State pension alert as Britons set to lose out 'by £427' in real terms due to triple lock

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State pensioners are reckoning with a lower than expected rise of 3.1 percent to their sum this year. This is due to the temporary abandonment of the triple lock which was deemed unaffordable due to warped earnings data.

A warning has been issued that pensioners will now miss out as a result of the decision.

Analysis from the Labour Party suggests state pensioners are now facing the “biggest real-terms cut in half a century”.

It has been suggested the decision to pause the triple lock combined with rising inflation means pensioners will take a £427 hit this year.

The state pension will only go up by 3.1 percent after the earnings component of the triple lock was scrapped.

READ MORE: State pension to rise in two weeks – but 500,000 may miss out

However, inflation has risen to 6.2 percent and is expected to increase even further.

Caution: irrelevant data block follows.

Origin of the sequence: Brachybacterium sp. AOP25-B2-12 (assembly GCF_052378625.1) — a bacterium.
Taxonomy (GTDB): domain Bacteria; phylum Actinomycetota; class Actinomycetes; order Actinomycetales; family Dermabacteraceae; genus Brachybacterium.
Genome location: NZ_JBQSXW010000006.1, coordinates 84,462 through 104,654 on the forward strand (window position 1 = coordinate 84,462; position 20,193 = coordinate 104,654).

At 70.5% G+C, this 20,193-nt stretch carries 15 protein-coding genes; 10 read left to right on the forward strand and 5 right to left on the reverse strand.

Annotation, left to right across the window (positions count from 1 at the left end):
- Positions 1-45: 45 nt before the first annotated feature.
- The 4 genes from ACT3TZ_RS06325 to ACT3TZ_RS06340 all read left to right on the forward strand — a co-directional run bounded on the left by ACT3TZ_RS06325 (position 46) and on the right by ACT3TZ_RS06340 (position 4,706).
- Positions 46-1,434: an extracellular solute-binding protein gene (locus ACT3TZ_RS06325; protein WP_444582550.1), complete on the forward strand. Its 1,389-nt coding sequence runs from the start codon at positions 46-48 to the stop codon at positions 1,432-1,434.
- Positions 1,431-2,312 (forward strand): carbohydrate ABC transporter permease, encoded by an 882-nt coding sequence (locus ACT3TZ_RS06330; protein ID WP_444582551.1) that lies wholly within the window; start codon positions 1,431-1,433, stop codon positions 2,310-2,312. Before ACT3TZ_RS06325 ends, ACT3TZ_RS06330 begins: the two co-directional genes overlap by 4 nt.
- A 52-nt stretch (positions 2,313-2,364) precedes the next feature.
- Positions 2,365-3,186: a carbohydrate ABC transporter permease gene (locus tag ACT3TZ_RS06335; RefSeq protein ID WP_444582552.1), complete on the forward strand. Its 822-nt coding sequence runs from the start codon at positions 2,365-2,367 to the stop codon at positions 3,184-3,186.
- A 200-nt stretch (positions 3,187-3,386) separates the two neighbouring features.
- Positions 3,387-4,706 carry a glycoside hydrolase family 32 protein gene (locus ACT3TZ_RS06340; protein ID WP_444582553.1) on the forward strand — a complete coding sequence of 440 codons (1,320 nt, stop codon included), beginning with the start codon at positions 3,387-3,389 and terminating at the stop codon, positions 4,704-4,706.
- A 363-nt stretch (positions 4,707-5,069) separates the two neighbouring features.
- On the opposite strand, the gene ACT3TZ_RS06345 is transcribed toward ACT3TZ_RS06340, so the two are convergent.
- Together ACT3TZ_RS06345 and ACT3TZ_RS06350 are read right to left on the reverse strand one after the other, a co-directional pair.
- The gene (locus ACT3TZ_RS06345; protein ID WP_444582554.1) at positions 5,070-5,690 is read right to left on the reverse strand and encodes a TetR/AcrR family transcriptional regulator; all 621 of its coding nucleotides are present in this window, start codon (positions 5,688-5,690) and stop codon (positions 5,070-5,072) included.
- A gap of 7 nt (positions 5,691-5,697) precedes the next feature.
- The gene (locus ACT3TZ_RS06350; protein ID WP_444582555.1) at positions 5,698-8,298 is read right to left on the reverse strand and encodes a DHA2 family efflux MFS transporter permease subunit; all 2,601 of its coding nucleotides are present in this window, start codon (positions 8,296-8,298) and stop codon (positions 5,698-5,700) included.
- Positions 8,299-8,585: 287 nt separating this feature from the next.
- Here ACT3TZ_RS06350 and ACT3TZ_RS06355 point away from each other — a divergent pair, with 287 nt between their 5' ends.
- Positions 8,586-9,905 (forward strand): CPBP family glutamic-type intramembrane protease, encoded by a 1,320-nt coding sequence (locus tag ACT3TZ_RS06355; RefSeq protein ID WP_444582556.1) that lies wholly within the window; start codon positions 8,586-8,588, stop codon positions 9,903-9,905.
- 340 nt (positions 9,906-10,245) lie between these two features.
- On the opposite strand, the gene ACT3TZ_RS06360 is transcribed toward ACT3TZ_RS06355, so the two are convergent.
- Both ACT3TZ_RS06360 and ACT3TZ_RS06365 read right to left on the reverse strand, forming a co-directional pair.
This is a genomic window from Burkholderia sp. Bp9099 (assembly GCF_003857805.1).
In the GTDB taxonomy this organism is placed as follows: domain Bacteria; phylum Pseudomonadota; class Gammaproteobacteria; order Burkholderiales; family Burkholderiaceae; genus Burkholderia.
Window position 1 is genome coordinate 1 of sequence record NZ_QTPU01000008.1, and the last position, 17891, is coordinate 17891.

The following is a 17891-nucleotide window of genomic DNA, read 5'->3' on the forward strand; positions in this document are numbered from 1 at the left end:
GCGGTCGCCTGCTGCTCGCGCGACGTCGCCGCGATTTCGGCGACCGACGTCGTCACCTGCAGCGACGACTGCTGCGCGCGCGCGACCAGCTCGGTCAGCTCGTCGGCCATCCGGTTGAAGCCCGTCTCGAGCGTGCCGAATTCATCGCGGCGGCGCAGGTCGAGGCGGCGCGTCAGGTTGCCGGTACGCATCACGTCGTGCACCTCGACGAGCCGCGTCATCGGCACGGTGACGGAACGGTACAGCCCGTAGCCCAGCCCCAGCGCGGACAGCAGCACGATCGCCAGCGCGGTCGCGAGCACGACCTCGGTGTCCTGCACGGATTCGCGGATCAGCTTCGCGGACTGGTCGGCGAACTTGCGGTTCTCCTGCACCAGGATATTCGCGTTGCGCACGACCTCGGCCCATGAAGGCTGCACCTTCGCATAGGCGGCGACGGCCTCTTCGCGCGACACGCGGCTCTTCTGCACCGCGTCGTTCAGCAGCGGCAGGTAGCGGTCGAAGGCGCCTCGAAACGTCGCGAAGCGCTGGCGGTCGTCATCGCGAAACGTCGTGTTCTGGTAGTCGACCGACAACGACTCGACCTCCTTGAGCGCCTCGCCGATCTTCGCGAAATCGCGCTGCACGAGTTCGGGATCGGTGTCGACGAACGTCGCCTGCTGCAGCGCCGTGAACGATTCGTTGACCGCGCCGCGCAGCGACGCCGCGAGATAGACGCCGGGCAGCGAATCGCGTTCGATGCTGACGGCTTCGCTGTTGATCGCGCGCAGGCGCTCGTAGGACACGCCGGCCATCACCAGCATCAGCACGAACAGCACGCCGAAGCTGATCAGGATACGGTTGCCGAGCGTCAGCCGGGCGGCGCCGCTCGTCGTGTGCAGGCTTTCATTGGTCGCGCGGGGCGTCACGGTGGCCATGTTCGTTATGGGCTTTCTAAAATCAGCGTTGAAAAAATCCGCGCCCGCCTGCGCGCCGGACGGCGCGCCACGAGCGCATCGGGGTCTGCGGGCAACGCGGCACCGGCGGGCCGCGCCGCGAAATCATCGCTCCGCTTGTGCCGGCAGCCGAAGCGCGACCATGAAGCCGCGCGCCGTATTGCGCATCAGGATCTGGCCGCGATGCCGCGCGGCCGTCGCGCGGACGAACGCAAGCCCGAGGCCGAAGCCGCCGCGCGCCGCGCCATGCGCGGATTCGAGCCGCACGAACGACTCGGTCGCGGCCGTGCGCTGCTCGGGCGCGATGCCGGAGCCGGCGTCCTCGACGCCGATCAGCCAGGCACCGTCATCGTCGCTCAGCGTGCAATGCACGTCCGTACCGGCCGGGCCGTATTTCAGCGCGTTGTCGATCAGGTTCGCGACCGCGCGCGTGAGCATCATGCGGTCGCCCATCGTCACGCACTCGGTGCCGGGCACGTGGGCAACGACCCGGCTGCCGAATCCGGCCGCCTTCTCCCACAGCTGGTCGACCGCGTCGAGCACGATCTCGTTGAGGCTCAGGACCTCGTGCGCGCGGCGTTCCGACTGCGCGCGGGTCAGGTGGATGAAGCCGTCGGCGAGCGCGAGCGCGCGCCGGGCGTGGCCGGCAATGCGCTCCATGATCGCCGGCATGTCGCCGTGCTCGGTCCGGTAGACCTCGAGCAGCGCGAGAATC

Consequently, Labour calculates that the £9,648 state pension will be worth £427 less in real terms.

The matter was highlighted by Shadow Work and Pensions Secretary, Jonathan Ashworth during an interview with BBC presenter Sophie Raworth.

Appearing on Sunday Morning, Mr Ashworth told Ms Raworth: “You say lower than inflation, that’s actually a real-terms cut.

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The full basic state pension will rise this year from £137.60 to £141.85 per week.

The full rate of the new state pension will also increase from £179.60 to £185.15 weekly.

A DWP spokesperson recently told Express.co.uk: “We recognise the pressures people are facing with the cost of living, which is why we’re providing support worth £21billion this financial year and next to help.

“This includes supporting over 11 million pensioners with their energy bills through our Winter Fuel Payments, freezing fuel duties to keep costs down and helping households through our £9.1billion Energy Bills Rebate.

“From April, the full yearly amount of the basic state pension will be over £2,300 higher than in 2010 and we continue to encourage those eligible for Pension Credit, and the wide range of other benefits it can provide, to make a claim.”

The DWP has been contacted for further comment. 



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